Open J Psychiatry Allied Sci. 2019 Jun 25. [Epub ahead of print]

Low incidence of metabolic syndrome in patients taking atypical antipsychotic in Eastern India.

Dash SS, Ravan JR, Thakur B, Pasumarthy S, Kumar S, Das SK, Chowdary PC.

Abstract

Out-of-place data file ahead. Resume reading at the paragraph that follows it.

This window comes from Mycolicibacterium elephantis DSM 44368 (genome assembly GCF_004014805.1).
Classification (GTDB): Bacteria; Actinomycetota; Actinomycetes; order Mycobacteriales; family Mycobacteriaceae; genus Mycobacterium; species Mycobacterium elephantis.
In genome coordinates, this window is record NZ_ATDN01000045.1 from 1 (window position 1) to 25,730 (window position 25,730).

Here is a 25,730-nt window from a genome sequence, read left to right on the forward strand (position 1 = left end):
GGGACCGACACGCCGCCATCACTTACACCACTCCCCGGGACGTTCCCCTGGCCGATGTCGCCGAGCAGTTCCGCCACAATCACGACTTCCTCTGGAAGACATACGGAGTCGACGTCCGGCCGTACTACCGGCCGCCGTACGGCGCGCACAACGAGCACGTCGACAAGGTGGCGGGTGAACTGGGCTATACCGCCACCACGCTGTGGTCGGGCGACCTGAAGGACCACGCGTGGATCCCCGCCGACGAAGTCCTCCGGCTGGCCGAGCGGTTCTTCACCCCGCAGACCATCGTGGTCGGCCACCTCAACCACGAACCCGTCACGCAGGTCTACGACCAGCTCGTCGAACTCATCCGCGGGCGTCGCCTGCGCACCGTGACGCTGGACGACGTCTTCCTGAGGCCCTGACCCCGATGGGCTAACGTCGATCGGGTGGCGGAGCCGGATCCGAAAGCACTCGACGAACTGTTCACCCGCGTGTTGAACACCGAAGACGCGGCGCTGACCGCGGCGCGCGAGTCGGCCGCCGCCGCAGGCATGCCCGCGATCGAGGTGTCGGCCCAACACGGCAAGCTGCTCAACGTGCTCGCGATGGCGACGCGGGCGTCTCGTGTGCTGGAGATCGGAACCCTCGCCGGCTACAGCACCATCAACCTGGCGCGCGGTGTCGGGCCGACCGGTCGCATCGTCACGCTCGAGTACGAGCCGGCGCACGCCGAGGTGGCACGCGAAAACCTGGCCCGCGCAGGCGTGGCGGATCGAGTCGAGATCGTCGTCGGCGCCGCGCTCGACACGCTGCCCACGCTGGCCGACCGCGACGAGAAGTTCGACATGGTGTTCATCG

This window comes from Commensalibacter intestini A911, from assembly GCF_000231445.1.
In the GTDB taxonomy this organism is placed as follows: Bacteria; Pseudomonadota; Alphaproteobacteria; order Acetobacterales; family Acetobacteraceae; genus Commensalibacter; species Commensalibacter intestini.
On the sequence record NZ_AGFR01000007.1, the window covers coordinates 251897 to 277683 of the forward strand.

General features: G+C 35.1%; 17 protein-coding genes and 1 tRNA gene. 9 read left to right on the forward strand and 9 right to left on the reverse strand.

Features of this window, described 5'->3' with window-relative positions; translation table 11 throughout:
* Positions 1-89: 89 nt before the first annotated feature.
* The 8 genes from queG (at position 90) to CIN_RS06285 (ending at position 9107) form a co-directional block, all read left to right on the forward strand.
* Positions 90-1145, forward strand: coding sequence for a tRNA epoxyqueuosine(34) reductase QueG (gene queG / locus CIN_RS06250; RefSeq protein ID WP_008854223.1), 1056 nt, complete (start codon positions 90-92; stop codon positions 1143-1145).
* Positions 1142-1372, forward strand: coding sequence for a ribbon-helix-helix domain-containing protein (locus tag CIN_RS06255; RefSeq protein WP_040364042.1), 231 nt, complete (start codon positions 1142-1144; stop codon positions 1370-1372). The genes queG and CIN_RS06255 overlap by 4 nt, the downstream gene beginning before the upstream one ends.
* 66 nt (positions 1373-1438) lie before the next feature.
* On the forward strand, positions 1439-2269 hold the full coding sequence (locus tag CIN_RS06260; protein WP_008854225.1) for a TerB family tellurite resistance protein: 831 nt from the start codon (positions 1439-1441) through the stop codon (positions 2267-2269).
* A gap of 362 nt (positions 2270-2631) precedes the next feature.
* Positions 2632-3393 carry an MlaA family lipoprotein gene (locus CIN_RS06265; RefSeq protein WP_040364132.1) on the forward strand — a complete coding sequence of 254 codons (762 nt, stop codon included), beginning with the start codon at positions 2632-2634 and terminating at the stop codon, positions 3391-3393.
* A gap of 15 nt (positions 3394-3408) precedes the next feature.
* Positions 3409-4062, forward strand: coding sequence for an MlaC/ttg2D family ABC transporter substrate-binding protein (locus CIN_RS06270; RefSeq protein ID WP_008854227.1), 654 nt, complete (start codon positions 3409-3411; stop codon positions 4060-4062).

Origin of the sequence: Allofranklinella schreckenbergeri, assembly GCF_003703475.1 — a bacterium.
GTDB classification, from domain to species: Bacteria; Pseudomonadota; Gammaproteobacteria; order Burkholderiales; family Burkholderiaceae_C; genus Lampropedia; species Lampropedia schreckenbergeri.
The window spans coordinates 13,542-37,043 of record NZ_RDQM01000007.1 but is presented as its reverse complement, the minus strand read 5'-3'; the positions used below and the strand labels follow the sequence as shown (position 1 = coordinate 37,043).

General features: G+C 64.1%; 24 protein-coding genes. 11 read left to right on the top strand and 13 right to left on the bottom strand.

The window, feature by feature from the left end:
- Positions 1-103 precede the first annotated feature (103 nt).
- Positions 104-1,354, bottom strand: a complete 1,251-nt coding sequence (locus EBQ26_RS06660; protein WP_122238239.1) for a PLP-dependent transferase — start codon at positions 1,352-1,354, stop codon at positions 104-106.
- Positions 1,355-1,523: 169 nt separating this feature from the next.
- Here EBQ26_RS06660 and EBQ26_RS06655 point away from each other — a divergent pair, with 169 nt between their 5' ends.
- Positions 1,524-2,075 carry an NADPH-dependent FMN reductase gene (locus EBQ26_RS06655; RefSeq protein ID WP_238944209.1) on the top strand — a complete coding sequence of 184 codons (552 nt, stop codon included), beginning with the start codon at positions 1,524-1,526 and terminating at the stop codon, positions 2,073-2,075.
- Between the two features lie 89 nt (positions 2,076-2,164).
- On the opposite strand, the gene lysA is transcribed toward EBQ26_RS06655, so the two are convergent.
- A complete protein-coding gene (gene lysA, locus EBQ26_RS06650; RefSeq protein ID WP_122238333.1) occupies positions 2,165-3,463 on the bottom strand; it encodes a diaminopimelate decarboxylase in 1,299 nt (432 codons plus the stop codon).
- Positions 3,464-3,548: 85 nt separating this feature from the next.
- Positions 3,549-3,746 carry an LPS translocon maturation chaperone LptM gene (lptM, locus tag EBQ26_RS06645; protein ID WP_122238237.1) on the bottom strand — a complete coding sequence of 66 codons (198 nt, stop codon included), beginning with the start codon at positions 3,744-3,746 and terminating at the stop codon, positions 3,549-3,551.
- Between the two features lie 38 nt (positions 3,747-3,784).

Background: Atypical antipsychotics, widely used in many psychiatric diseases, are known to cause metabolic syndrome (MetS). But, there is sparse of prospective study to see the effect of atypical antipsychotics causing MetS in drug naïve or drug free patients among the Indian population. This study aimed to determine the incidence of MetS and change in individual risk factor for MetS in schizophrenia and mood disorder patients after three months of receiving atypical antipsychotics. Method: Sixty patients of schizophrenia (n=40) and mood disorders (n=20) were screened at the baseline and all of them were prospectively followed up for the occurrence of MetS after three months. Results: By applying the Third Report of the National Cholesterol Education Program Expert Panel on Detection, Evaluation, and Treatment of High Blood Cholesterol in Adults (NCEP/ATP III) modified criteria for Asian, the incidence of MetS was found to be 11.66%. When analysing the individual risk factor for MetS, the mean value from baseline to follow-up was weight (in kg) 58.55±10.03 to 59.80±10.24 (p<0.001), waist circumference (cm) 80.52±6.33 to 81.43±6.42 (p<0.001), systolic blood pressure (mm/Hg) 113.93±8.28 to 117.53±10.89 (p<0.001), diastolic blood pressure (mm/Hg) 74.80±7.31 to 78.32±6.79 (p<0.001), fasting blood glucose (mg/dl) 86.23±12.02 to 91.35±13.04 (p<0.001), triglyceride (mg/dl) 97.32±31.41 to 101.25±34.38 (p<0.001), high-density lipoproteins (HDL) (mg/dl) 48.07±4.98 to 48.05±4.57 (p=0.951). Conclusion: Our study suggests that incidence of MetS in Indian population was 11.66% after three months of using atypical antipsychotic drugs in patients with schizophrenia or mood disorder. The change in mean value in the individual risk factor for MetS was statistically significant. Long-term follow-up studies are required to identify the real burden of MetS after using atypical antipsychotic drugs.

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